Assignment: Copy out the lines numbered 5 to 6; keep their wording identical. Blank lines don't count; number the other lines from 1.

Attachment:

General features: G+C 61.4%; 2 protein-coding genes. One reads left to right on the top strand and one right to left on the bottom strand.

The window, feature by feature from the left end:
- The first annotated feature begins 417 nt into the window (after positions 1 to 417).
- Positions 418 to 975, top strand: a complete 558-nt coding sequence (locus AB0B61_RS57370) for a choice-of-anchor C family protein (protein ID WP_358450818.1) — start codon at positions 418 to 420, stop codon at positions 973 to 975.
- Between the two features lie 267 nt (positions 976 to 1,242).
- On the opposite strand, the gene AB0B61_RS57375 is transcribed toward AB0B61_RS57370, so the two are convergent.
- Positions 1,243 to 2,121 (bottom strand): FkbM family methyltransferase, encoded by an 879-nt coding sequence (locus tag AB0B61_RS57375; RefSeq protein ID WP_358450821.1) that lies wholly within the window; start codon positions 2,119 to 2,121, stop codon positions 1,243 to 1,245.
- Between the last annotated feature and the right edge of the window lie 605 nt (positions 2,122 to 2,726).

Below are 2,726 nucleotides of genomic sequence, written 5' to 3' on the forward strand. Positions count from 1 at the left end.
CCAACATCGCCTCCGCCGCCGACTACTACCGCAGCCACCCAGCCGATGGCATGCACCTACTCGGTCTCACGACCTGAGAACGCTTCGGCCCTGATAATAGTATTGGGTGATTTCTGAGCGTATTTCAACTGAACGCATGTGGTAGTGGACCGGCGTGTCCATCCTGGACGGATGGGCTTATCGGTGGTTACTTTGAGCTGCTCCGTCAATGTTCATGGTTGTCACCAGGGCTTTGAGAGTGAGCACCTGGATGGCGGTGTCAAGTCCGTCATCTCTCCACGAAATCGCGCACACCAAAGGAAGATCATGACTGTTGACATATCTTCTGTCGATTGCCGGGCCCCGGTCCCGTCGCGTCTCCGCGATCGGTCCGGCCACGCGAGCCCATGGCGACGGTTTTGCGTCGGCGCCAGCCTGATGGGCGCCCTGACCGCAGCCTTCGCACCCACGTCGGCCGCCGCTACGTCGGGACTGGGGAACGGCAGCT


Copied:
- Between the two features lie 267 nt (positions 976 to 1,242).
- On the opposite strand, the gene AB0B61_RS57375 is transcribed toward AB0B61_RS57370, so the two are convergent.